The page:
Also known as “aging in place,” the idea is that many people don’t want to move to a hospital or nursing home and prefer to grow old in the comfort of their own house or community. Skilled nursing care at home helps people maintain a more considerable measure of independence by not having to abandon their familiar environment to receive medical care. 

 In addition to telehealth and RPM, this model requires licensed nurses and healthcare professionals to visit the patient’s home to provide the necessary hands-on care. Aging in place might also require modifications to the home environment to ensure accessibility and safety, such as installing grab bars or ramps.

The purpose of assisted and senior living residences is to foster a true sense of community. 


Assisted Living: Helping Seniors Live Independently

Skilled nursing facilities are an invaluable part of the healthcare ecosystem. Skilled nursing care is specialized, addresses specific issues, and is fundamental to post-acute treatment, rehabilitation, and recovery. However, it’s important to distinguish SNFs and nursing homes from assisted living communities, where senior residents live and enjoy a socially, mentally, and physically robust life.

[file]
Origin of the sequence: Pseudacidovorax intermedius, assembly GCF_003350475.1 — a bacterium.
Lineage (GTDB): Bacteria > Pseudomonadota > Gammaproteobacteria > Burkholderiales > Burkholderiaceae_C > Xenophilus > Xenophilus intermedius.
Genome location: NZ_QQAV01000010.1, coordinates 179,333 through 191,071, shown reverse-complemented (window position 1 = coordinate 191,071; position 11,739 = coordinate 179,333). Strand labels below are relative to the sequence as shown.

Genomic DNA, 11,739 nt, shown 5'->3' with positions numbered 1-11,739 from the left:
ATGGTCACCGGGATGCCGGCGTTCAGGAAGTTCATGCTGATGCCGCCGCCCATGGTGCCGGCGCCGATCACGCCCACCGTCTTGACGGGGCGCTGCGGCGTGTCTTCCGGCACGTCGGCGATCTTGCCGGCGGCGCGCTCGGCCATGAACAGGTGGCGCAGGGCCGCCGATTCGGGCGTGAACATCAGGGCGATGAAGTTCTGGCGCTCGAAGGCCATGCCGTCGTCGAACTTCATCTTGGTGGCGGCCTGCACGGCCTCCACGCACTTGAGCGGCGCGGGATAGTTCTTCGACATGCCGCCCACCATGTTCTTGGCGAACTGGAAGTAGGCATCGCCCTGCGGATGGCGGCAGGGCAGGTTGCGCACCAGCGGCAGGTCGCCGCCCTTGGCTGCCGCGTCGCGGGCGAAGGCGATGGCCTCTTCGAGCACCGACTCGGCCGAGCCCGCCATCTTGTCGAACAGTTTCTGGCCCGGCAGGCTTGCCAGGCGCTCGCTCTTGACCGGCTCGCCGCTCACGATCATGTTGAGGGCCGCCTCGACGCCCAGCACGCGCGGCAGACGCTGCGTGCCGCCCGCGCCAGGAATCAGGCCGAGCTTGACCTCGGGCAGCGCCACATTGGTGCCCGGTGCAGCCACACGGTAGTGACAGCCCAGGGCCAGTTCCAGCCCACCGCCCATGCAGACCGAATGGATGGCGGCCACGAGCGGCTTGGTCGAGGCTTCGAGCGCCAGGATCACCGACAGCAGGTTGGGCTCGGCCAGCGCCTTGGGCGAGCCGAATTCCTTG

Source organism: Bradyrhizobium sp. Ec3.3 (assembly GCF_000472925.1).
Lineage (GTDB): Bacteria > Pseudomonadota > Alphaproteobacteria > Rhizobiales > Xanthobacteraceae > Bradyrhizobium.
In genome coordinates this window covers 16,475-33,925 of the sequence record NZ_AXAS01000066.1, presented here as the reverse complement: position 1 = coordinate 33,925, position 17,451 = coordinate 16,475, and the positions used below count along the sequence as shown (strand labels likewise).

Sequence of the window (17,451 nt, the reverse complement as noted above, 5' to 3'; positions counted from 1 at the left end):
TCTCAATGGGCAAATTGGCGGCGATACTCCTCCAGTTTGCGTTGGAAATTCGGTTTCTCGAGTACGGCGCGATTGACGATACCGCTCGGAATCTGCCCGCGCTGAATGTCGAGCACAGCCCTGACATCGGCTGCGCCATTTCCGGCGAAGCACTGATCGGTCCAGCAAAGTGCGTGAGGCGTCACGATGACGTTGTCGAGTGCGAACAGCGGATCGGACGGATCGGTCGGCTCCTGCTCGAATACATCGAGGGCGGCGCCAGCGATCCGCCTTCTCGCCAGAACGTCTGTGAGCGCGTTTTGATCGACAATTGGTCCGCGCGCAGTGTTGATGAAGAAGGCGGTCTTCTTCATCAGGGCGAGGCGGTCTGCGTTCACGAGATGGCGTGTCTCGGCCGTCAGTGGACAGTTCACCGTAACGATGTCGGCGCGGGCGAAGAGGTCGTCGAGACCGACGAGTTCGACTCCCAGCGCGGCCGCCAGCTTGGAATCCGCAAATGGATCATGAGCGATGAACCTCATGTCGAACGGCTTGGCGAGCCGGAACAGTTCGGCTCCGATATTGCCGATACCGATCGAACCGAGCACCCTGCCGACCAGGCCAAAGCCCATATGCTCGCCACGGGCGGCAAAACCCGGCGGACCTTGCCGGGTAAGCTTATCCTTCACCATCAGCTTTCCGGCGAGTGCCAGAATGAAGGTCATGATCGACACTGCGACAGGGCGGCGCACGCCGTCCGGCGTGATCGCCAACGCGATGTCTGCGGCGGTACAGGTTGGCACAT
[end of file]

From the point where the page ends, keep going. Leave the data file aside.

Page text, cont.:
At SRG Senior Living, wellness is at the core of our philosophy. Our holistic approach centers experiences and activities around mind, body, and soul, empowering residents to flourish, grow, and live rich, fulfilling lives well into their twilight years. 

Each of our 19 luxury senior living communities is accredited by the Commission on Accreditation of Rehabilitation Facilities (CARF), offering 5-star amenities with a resort-style feel, including fine dining, wellness, and activity support. 

Contact us to learn more about SRG and determine if one of our senior living communities is right for you or a loved one.